A Fire in the Global Village: Teaching Ethical Reasoning and Stakeholder Interests Utilizing Tobacco
Lucien J. Dhooge Sue and John Staton Professor of Law
Journal of Legal Studies Education
Volume 29, Issue 1, pages 95–125, Winter / Spring 2012
[T]is a plague, a mischief, a violent purger of goods, lands, health; hellish, devilish and damned tobacco, the ruin and overthrow of body and soul.( Richard Burton, The Anatomy of Melancholy (1621), quoted in Philip J. Hilts, Smokescreen 185 (1996))
Tobacco has been an agricultural staple from the time of the first recorded European encounter with the plant in the fifteenth century.2 The pervasive nature of its cultivation ...view middle of the document...
The final portion of the case study discusses the economic and health consequences of smoking with specific emphasis on the consequences for the developing world in general and poor populations in particular. These factual sections are followed by questions addressing stakeholders, the application of ethical theories.
Assignment: You are to read the case and prepare in writing answers to the discussion questions and have those answers available in class.
The case Study: Factual Background
A. U.S. Government Regulation of the Tobacco Industry
1. Regulation of Marketing
Tobacco products, and cigarettes in particular, have been subject to increasing regulation in the United States since the issuance of the first Surgeon General's report linking smoking to lung and laryngeal cancers and chronic bronchitis in 1964.15 Subsequent Surgeon General reports have documented a wide variety of illnesses associated with smoking. Perhaps most important were the Surgeon General's reports in 1972 and 1981 concluding involuntary exposure to cigarette smoke posed significant health hazards for nonsmokers,16 and no cigarette or level of cigarette consumption is safe.17 The tobacco industry denied these conclusions from the time of the issuance of the first Surgeon General's report until October 1999 when Philip Morris USA broke ranks and admitted smoking is addictive and causes disease.18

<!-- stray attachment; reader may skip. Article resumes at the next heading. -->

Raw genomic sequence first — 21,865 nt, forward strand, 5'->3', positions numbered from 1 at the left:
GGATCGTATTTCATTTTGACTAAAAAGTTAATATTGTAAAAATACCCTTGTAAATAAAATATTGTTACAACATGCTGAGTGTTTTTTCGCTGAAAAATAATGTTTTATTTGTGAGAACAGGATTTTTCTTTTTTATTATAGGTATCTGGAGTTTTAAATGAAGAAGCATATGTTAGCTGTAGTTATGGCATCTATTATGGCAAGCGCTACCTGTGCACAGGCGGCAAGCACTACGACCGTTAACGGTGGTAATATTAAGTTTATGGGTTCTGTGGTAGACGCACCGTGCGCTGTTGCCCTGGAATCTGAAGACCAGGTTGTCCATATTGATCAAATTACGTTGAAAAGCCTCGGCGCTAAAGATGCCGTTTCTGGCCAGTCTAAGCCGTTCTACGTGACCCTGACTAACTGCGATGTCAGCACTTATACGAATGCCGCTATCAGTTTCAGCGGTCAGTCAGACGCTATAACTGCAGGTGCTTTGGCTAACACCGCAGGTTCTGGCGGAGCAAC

In response to these reports, restrictions were imposed upon domestic marketing of tobacco products commencing in the mid-1960s, including the placement of health warnings on all cigarette packs sold in the United States19 and bans upon television and radio advertising.20 Perhaps the most ambitious attempt to regulate cigarettes occurred in 1996 when the U.S. Food and Drug Administration (FDA) issued rules classifying nicotine as a drug and cigarettes as drug delivery devices. However, these regulations were struck down by the U.S. Supreme Court in Food & Drug Administration v. Brown & Williamson Tobacco Corporation on the basis that the Food, Drug and Cosmetics Act of 1938 did not authorize the FDA to regulate tobacco absent express congressional intent.21
The FDA received congressional authorization to regulate tobacco in the Family Smoking Prevention and Tobacco Control Act signed by President Obama in June 2009.22 This statute requires warning labels covering one-half of the front and back of each carton and pack of cigarettes and 20 percent of each large advertisement.23 Tobacco-related sponsorships of sports and entertainment events are prohibited as are giveaways of nontobacco items with the purchase of tobacco products. Outdoor tobacco advertising is prohibited within one thousand feet of schools and playgrounds.24 Point-of-sale advertising is limited to adults-only facilities, and vending machines may be present only in such facilities. Flavored cigarettes are prohibited as are cigarettes advertised as “light” or “mild.” Although the FDA cannot prohibit...